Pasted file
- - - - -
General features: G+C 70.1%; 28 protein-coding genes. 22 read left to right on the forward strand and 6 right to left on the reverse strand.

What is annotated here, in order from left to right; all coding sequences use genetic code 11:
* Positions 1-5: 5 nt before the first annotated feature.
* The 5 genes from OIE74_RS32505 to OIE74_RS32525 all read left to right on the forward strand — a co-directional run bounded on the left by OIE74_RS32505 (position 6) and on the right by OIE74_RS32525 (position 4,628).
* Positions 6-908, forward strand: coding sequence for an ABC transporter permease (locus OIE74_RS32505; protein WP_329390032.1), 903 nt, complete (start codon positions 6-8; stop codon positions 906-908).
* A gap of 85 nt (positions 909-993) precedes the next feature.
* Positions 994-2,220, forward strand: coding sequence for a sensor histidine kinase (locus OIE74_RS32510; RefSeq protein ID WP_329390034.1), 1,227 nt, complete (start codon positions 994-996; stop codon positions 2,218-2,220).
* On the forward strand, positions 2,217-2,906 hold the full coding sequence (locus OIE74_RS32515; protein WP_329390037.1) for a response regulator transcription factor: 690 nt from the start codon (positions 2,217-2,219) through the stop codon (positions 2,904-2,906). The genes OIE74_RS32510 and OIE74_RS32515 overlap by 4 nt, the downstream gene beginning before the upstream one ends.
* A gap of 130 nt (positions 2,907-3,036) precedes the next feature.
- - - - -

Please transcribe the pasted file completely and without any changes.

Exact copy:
General features: G+C 70.1%; 28 protein-coding genes. 22 read left to right on the forward strand and 6 right to left on the reverse strand.

What is annotated here, in order from left to right; all coding sequences use genetic code 11:
* Positions 1-5: 5 nt before the first annotated feature.
* The 5 genes from OIE74_RS32505 to OIE74_RS32525 all read left to right on the forward strand — a co-directional run bounded on the left by OIE74_RS32505 (position 6) and on the right by OIE74_RS32525 (position 4,628).
* Positions 6-908, forward strand: coding sequence for an ABC transporter permease (locus OIE74_RS32505; protein WP_329390032.1), 903 nt, complete (start codon positions 6-8; stop codon positions 906-908).
* A gap of 85 nt (positions 909-993) precedes the next feature.
* Positions 994-2,220, forward strand: coding sequence for a sensor histidine kinase (locus OIE74_RS32510; RefSeq protein ID WP_329390034.1), 1,227 nt, complete (start codon positions 994-996; stop codon positions 2,218-2,220).
* On the forward strand, positions 2,217-2,906 hold the full coding sequence (locus OIE74_RS32515; protein WP_329390037.1) for a response regulator transcription factor: 690 nt from the start codon (positions 2,217-2,219) through the stop codon (positions 2,904-2,906). The genes OIE74_RS32510 and OIE74_RS32515 overlap by 4 nt, the downstream gene beginning before the upstream one ends.
* A gap of 130 nt (positions 2,907-3,036) precedes the next feature.